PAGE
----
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Intervening and Superseding Forces in Torts: What Are They, and Why Should I Care?

Intervening and Superseding Forces in Torts: What Are They, and Why Should I Care?
Every law student knows the basic elements of a negligence claim. An actor must (1) owe a victim a duty to conform to a standard of care, (2) breach that duty, and in so doing, (3) actually and (4) proximately cause the victim to suffer (5) legally cognizable harm. Of these elements, duty is surely the most involved, the most complicated, and—on the bar exam—the most crucial. But the most esoteric and inaccessible element of negligence, and thus the one most likely to trip up examinees, is proximate causation.

Overview of Proximate Causation

Proximate causation shouldn’t be confused with its less eccentric counterpart, actual causation. In most cases, actual causation asks one straightforward question—would the victim’s injury have occurred even if the actor had conformed her conduct to the applicable standard of care? If the answer is yes, actual causation fails, and with it, the victim’s negligence claim. If the answer is no, then actual causation is satisfied.

But even if actual causation is satisfied, the other elements of negligence must also be satisfied–—including proximate causation, the subject of this article. Proximate causation takes the causation inquiry a step (or 2) beyond asking whether the actor’s breach of duty was a necessary antecedent, without which the injury would not have occurred. Having established that the actor’s breach was a necessary antecedent, proximate cause goes on to question whether the causal connection between the actor’s breach and the victim’s harm is close enough to make it fair to hold the actor liable for the victim’s injury.

Courts generally frame this inquiry in terms of foreseeability. That is, courts ask whether the general type of harm that the victim suffered is a reasonably foreseeable result of the actor’s conduct. If so, proximate cause is satisfied. If not, proximate cause fails. Foreseeability doesn’t lend itself to bright-line rules. Rather, determining foreseeability is guided by common sense and experience. In that vein, there are a few common fact patterns that courts tend to analyze the same way. On the bar exam, then, it’s best to be alert for these patterns, so that when you see them, you’ll have a good idea concerning how to approach the question. We’ll cover some of these recurring fact patterns later on in the article.

Muddying the Waters: Proximate Cause and the Intervention of Causal Factors Other than the Actor’s Negligence

Virtually every event in the universe has multiple causes. Injurious accidents are no different. Thus, if the bar examiners ask you to analyze a proximate-causation problem, there will almost always be other factors that combine with the actor’s negligence to cause the injury. These factors are called intervening forces. The dispositive legal issue in these cases is often whether the intervening cause bears such a strong and direct causal relationship to the injury that it defeats proximate causation, thereby absolving the actor of liability.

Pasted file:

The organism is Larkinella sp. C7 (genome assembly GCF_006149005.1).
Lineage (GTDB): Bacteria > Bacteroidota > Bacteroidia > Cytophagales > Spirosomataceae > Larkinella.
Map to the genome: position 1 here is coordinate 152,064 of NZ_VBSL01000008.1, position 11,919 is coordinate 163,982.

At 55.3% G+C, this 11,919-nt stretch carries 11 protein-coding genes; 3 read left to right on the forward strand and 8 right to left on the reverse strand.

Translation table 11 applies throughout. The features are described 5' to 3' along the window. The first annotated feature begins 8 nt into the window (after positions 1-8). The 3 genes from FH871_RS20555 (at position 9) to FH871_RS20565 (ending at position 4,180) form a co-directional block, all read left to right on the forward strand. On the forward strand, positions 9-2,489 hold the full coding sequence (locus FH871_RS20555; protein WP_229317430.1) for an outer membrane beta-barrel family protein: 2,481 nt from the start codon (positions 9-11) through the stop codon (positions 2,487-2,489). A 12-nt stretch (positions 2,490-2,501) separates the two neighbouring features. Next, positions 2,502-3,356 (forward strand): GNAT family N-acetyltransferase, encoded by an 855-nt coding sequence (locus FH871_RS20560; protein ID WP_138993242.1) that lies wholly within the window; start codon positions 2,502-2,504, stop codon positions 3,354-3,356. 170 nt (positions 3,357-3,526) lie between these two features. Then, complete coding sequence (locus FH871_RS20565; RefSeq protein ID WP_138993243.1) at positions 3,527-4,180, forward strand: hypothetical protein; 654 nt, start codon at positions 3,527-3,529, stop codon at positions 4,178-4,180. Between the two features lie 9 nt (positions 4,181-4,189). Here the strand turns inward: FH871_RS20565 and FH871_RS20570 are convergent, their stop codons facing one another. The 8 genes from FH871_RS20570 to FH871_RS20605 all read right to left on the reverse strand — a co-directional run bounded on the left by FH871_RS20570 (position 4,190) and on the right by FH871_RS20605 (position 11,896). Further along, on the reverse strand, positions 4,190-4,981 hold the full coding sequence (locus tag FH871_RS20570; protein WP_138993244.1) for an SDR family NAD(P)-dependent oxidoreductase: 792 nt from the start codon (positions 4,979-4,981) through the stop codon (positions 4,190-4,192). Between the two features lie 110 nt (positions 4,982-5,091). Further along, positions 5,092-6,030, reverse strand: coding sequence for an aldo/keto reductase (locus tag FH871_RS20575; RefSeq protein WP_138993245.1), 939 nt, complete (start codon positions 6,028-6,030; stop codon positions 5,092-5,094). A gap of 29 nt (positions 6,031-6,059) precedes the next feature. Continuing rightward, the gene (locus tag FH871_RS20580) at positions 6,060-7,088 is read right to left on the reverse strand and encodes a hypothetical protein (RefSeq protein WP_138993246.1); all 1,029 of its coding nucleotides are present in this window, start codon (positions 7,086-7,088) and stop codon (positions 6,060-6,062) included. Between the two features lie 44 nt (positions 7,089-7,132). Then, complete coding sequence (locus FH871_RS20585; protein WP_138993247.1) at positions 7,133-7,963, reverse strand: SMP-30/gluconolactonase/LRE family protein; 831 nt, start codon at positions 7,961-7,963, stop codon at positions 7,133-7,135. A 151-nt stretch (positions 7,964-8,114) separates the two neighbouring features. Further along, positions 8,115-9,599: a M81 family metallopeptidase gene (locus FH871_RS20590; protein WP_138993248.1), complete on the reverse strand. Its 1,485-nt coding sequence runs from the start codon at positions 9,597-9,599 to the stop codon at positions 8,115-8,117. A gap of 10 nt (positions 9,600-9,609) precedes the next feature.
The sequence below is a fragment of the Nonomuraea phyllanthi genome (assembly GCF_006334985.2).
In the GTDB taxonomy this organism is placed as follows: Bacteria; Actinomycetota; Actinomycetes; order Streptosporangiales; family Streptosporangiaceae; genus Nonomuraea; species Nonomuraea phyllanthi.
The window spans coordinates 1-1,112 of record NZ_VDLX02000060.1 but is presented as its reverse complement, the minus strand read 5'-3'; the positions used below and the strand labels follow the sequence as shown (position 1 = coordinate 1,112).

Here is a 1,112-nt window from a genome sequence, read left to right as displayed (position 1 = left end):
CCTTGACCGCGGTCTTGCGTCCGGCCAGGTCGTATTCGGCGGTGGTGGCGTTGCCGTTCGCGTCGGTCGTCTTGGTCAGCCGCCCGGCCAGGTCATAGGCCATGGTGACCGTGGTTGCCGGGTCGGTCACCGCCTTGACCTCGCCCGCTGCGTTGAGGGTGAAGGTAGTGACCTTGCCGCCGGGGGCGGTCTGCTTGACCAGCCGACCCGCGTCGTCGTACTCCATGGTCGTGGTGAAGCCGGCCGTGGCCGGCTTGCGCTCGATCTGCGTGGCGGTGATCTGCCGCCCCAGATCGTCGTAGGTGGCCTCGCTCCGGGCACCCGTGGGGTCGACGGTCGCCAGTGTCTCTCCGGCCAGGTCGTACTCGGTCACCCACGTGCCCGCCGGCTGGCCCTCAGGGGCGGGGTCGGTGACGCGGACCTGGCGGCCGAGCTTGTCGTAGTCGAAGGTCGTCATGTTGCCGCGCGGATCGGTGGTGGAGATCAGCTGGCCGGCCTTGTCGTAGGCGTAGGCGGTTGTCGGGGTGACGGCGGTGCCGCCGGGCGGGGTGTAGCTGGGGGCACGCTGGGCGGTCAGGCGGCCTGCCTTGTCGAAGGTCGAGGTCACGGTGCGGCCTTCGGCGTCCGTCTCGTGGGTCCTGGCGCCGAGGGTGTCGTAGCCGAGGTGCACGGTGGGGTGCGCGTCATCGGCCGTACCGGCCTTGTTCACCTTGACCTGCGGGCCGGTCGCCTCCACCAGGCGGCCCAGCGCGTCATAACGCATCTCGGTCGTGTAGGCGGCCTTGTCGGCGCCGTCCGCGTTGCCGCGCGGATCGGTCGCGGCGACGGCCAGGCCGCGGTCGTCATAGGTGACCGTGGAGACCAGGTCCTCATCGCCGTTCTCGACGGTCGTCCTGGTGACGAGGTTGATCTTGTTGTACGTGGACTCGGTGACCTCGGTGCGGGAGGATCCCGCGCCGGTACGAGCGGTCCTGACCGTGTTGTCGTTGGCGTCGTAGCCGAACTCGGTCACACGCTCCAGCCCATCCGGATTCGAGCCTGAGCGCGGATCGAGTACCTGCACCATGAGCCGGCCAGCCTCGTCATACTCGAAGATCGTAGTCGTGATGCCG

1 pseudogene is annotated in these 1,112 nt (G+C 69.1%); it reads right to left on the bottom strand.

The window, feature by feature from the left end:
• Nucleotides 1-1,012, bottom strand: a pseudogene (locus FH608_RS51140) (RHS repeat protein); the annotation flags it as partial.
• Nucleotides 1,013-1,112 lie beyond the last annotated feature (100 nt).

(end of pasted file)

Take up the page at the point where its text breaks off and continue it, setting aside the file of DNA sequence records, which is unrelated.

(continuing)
An intervening force that does not defeat proximate causation is just an intervening force. On the other hand, if an intervening force does break the causal chain and defeat proximate causation, it becomes a superseding force (sometimes called, in quainter language, a supervening force or supervening cause). Superseding forces are so named because they literally supersede the actor’s conduct and become the legal cause of the injury, freeing the actor from liability.

When Does an Intervening Force Become a Superseding Force?

It’s likely that on a torts exam or the bar exam, you’ll be called upon to determine whether an intervening force is a superseding force. The distinction between a mere intervening force and a superseding force turns on foreseeability. If the intervening force is foreseeable, it’s a mere intervening force. But if the intervening force is unforeseeable, it’s likely—not definitely, but quite likely—a superseding force. 

Common foreseeable intervening forces: negligence of third parties

Some common, recurring intervening forces are nearly always deemed foreseeable. Most of these have one common thread: they involve the negligence of third parties. Indeed, the negligence of others is typically deemed foreseeable. So, if a third party’s negligence combines with the actor’s negligence and contributes to or worsens the victim’s injury, it’s a sure bet that the third party’s negligence is a mere intervening force and not a superseding force. With all this in mind, let’s survey a few common examples of third-party negligence you’re likely to encounter on the bar exam.

Actor’s negligence placing the victim in helpless peril

An actor’s negligence may unreasonably yet foreseeably place the victim in a position of helpless peril. It’s usually deemed foreseeable that a third party will come along and, through negligence, injure the victim further.